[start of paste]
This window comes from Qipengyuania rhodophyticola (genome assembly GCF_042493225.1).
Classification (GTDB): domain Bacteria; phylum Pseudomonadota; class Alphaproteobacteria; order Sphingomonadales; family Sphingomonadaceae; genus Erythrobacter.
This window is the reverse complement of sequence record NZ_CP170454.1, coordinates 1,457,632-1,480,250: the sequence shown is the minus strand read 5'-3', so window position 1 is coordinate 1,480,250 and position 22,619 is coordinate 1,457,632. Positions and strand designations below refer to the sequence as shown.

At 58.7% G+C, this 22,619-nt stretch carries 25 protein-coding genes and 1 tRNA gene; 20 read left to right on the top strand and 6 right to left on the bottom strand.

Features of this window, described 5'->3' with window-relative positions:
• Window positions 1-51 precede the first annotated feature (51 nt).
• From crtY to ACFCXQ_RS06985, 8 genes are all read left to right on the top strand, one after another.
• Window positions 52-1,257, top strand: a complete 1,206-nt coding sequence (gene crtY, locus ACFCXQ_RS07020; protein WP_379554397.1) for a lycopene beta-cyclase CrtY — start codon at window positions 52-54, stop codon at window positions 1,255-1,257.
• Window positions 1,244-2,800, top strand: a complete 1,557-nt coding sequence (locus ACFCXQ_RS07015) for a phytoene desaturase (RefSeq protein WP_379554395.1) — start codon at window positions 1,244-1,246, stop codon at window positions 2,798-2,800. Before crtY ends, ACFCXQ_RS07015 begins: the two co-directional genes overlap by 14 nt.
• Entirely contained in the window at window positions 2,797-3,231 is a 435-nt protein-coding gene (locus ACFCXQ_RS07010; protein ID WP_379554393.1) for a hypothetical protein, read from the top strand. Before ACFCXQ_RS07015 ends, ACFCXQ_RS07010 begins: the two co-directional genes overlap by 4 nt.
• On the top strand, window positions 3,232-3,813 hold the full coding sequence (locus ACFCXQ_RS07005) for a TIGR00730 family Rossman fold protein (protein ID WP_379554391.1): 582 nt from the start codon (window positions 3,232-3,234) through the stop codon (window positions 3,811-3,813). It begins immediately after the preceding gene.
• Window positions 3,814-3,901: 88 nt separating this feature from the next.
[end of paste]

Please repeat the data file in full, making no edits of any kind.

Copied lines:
This window comes from Qipengyuania rhodophyticola (genome assembly GCF_042493225.1).
Classification (GTDB): domain Bacteria; phylum Pseudomonadota; class Alphaproteobacteria; order Sphingomonadales; family Sphingomonadaceae; genus Erythrobacter.
This window is the reverse complement of sequence record NZ_CP170454.1, coordinates 1,457,632-1,480,250: the sequence shown is the minus strand read 5'-3', so window position 1 is coordinate 1,480,250 and position 22,619 is coordinate 1,457,632. Positions and strand designations below refer to the sequence as shown.

At 58.7% G+C, this 22,619-nt stretch carries 25 protein-coding genes and 1 tRNA gene; 20 read left to right on the top strand and 6 right to left on the bottom strand.

Features of this window, described 5'->3' with window-relative positions:
• Window positions 1-51 precede the first annotated feature (51 nt).
• From crtY to ACFCXQ_RS06985, 8 genes are all read left to right on the top strand, one after another.
• Window positions 52-1,257, top strand: a complete 1,206-nt coding sequence (gene crtY, locus ACFCXQ_RS07020; protein WP_379554397.1) for a lycopene beta-cyclase CrtY — start codon at window positions 52-54, stop codon at window positions 1,255-1,257.
• Window positions 1,244-2,800, top strand: a complete 1,557-nt coding sequence (locus ACFCXQ_RS07015) for a phytoene desaturase (RefSeq protein WP_379554395.1) — start codon at window positions 1,244-1,246, stop codon at window positions 2,798-2,800. Before crtY ends, ACFCXQ_RS07015 begins: the two co-directional genes overlap by 14 nt.
• Entirely contained in the window at window positions 2,797-3,231 is a 435-nt protein-coding gene (locus ACFCXQ_RS07010; protein ID WP_379554393.1) for a hypothetical protein, read from the top strand. Before ACFCXQ_RS07015 ends, ACFCXQ_RS07010 begins: the two co-directional genes overlap by 4 nt.
• On the top strand, window positions 3,232-3,813 hold the full coding sequence (locus ACFCXQ_RS07005) for a TIGR00730 family Rossman fold protein (protein ID WP_379554391.1): 582 nt from the start codon (window positions 3,232-3,234) through the stop codon (window positions 3,811-3,813). It begins immediately after the preceding gene.
• Window positions 3,814-3,901: 88 nt separating this feature from the next.